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Former plastic surgeon Anthony Pignataro was briefly jailed today in a probation violation case and now will be forced to wear an electronic monitoring device.

Pignataro, who lost his medical license after a patient in his care died, declined to comment after he was released from custody today. He was released after being fitted with an electronic ankle bracelet that was ordered earlier in the morning by State Supreme Court Justice Ronald H. Tills.

Court sources said Pignataro has until 9 a.m. Wednesday to post $50,000 cash bail on the probation violation charges.

Erie County District Attorney Frank J. Clark declined to comment on the nature of the alleged probation violation. Joel L. Daniels, Pignataro's lawyer, could not be reached to comment.

Clark has described Pignataro as a prime suspect in the poisoning of his estranged wife, Deborah, who had initiated divorce proceedings. The couple's 10-year-old daughter and 12-year-old son are living under court order with relatives.

Authorities believe an arsenic-laced bowl of soup may have been one of the agents used to poison Deborah Pignataro. The soup, which was served to Pignataro at her West Seneca home last summer, had a "metallic taste" and caused her daughter to become ill almost immediately after tasting it, law enforcement officials said.

No criminal charges have been filed in the case. Deborah Pignataro was recently released from Mercy Hospital where she was taken in the summer, suffering from arsenic poisoning. Authorities said she remains quite ill. Investigators have said they believe she is the first intentional victim of arsenic poisoning in Western New York in at least the past decade.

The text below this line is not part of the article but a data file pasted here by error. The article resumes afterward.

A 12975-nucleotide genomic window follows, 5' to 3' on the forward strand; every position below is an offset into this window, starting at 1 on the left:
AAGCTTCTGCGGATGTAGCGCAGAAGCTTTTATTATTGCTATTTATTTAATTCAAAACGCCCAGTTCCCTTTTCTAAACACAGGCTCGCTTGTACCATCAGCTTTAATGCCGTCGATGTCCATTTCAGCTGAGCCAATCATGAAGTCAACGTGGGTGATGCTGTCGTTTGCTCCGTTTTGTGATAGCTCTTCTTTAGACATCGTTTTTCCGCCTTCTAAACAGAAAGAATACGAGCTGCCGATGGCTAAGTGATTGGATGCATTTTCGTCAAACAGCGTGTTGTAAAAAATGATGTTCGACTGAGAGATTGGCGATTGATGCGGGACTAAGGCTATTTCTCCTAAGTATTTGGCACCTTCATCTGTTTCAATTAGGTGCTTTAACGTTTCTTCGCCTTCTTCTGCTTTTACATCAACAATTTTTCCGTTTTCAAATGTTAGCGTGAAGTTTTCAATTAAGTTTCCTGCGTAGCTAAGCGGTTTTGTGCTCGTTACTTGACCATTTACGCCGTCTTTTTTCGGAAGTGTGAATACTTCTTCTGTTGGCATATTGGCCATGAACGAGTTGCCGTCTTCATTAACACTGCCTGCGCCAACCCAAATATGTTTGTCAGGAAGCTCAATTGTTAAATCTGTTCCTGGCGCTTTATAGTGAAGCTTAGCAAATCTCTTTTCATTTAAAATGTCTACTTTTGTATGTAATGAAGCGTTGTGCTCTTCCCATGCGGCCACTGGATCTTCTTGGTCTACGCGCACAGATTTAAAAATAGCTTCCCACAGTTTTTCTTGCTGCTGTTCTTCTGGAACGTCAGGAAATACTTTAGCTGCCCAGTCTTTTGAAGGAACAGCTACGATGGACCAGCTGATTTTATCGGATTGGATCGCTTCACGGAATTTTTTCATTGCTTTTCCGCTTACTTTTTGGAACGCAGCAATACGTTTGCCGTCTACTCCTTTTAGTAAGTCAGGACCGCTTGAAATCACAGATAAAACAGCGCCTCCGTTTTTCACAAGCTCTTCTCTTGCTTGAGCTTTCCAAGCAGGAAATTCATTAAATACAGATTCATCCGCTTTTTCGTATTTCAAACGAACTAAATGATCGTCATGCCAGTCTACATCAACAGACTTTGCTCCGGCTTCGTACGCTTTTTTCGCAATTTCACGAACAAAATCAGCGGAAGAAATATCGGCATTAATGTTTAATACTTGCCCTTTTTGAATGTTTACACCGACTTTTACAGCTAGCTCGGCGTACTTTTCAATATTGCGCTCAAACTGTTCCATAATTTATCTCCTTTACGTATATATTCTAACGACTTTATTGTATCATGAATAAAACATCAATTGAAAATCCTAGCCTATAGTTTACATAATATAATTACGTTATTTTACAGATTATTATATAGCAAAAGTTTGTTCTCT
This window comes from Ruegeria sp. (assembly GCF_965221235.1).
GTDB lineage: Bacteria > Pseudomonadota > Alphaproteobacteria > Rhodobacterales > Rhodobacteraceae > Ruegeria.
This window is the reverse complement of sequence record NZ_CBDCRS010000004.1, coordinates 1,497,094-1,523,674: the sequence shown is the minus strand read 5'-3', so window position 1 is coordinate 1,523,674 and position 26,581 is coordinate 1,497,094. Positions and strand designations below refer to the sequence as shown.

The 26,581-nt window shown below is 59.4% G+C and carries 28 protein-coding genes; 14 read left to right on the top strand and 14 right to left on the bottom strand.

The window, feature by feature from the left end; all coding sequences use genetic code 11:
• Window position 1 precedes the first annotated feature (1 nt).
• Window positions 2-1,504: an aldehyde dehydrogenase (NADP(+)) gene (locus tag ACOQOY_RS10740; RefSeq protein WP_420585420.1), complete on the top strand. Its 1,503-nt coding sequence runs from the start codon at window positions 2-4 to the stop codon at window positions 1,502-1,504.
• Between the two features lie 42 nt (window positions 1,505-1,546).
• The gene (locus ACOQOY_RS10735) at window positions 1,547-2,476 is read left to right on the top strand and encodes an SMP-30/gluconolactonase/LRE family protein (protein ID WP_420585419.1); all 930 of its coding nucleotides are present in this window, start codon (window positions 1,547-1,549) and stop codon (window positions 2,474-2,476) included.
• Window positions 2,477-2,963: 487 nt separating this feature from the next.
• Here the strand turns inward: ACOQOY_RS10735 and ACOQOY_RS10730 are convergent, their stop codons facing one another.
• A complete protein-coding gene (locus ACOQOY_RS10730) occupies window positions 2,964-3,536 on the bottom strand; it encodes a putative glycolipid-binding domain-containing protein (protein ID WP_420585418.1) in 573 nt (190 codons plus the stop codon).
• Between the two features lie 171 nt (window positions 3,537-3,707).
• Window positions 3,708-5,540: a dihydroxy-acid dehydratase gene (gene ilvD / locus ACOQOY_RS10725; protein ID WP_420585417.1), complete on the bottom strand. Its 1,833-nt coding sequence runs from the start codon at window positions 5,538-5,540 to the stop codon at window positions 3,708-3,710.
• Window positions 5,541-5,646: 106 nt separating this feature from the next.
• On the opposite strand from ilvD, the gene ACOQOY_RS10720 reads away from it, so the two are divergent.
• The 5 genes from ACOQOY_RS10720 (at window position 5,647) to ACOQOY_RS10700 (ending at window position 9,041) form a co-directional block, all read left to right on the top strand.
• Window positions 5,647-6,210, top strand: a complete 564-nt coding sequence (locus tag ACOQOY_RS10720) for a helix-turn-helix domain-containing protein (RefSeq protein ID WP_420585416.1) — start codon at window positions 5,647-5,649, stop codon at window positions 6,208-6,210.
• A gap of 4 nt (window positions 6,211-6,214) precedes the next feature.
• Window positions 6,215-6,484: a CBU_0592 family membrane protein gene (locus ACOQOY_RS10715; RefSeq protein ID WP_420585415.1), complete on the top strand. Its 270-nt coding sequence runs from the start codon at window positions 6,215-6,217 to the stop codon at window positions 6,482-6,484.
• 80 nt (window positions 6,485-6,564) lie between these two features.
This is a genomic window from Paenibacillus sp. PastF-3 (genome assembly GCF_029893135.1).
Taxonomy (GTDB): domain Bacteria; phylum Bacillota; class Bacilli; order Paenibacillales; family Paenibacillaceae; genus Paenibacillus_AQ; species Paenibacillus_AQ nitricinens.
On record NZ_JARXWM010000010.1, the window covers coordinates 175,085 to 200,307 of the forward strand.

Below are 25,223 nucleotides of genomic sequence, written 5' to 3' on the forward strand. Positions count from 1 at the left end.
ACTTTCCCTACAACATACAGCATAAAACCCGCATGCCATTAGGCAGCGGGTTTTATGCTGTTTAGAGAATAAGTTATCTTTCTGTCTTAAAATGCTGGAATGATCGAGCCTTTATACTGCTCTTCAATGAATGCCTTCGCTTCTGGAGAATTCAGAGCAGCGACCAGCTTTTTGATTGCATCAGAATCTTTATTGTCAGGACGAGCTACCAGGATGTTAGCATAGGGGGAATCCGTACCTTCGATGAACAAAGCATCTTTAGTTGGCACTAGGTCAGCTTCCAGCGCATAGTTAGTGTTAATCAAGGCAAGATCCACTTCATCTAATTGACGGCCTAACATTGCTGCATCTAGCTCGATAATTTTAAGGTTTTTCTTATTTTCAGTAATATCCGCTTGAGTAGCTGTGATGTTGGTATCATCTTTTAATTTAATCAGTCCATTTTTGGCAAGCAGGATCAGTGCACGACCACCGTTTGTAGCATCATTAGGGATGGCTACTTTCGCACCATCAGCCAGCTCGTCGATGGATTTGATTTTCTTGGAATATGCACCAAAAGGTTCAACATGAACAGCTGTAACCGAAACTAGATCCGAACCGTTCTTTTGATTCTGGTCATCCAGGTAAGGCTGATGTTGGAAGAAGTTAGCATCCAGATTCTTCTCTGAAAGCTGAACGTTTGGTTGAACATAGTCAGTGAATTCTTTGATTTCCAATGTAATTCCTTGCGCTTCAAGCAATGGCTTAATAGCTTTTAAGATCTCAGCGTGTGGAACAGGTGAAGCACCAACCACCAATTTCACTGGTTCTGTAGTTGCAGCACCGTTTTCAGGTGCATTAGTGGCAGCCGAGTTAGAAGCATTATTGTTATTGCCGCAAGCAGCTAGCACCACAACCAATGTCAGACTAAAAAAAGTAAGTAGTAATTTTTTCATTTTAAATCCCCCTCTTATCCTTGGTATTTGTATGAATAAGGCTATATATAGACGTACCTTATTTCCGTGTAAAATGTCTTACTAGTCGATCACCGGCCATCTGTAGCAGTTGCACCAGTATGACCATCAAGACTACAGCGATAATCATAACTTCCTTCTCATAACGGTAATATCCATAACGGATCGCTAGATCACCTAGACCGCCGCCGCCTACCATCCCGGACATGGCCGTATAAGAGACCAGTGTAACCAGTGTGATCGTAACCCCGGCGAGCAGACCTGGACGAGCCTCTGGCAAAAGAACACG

Both Deborah and Anthony Pignataro have extremely limited visitation rights with their children while Erie County Family Court officials try to determine whether negligence by one, or both, parents exposed the children to arsenic. A trial on the neglect charges against the Pignataros is set for Feb. 22.

In 1998, Anthony Pignataro became the first medical doctor in the region's history to be convicted of a criminally negligent homicide charge for the death of a patient. A 26-year-old mother of two died as a result of breast-enlargement surgery in Pignataro's West Seneca office in September 1997.

Pignataro served about four months of a six-month jail term Tills then imposed. He also paid a $5,000 fine and performed 250 hours of community service.

The former doctor remains on court-supervised probation over the death of his patient.

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